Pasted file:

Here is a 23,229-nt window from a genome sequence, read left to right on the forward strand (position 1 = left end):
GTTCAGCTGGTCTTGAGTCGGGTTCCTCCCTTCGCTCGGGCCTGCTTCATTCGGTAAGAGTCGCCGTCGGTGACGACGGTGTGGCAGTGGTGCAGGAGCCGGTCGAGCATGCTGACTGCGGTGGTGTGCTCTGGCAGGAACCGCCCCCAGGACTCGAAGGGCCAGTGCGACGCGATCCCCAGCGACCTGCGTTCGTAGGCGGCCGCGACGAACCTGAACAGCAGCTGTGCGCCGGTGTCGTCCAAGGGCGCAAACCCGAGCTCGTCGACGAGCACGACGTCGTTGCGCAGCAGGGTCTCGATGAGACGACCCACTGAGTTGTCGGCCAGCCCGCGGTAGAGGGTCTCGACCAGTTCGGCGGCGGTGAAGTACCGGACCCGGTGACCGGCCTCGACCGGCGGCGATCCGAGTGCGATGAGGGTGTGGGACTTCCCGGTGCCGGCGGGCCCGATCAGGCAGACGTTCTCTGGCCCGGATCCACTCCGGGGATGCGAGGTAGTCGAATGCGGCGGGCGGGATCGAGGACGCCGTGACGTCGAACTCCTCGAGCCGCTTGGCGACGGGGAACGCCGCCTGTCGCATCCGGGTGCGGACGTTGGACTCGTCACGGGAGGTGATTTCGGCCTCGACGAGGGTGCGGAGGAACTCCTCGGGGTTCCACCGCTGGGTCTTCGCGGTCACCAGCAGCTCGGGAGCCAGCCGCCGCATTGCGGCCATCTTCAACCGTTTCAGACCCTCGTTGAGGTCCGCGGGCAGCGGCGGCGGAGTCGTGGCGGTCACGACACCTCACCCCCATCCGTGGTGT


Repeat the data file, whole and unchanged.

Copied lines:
Here is a 23,229-nt window from a genome sequence, read left to right on the forward strand (position 1 = left end):
GTTCAGCTGGTCTTGAGTCGGGTTCCTCCCTTCGCTCGGGCCTGCTTCATTCGGTAAGAGTCGCCGTCGGTGACGACGGTGTGGCAGTGGTGCAGGAGCCGGTCGAGCATGCTGACTGCGGTGGTGTGCTCTGGCAGGAACCGCCCCCAGGACTCGAAGGGCCAGTGCGACGCGATCCCCAGCGACCTGCGTTCGTAGGCGGCCGCGACGAACCTGAACAGCAGCTGTGCGCCGGTGTCGTCCAAGGGCGCAAACCCGAGCTCGTCGACGAGCACGACGTCGTTGCGCAGCAGGGTCTCGATGAGACGACCCACTGAGTTGTCGGCCAGCCCGCGGTAGAGGGTCTCGACCAGTTCGGCGGCGGTGAAGTACCGGACCCGGTGACCGGCCTCGACCGGCGGCGATCCGAGTGCGATGAGGGTGTGGGACTTCCCGGTGCCGGCGGGCCCGATCAGGCAGACGTTCTCTGGCCCGGATCCACTCCGGGGATGCGAGGTAGTCGAATGCGGCGGGCGGGATCGAGGACGCCGTGACGTCGAACTCCTCGAGCCGCTTGGCGACGGGGAACGCCGCCTGTCGCATCCGGGTGCGGACGTTGGACTCGTCACGGGAGGTGATTTCGGCCTCGACGAGGGTGCGGAGGAACTCCTCGGGGTTCCACCGCTGGGTCTTCGCGGTCACCAGCAGCTCGGGAGCCAGCCGCCGCATTGCGGCCATCTTCAACCGTTTCAGACCCTCGTTGAGGTCCGCGGGCAGCGGCGGCGGAGTCGTGGCGGTCACGACACCTCACCCCCATCCGTGGTGT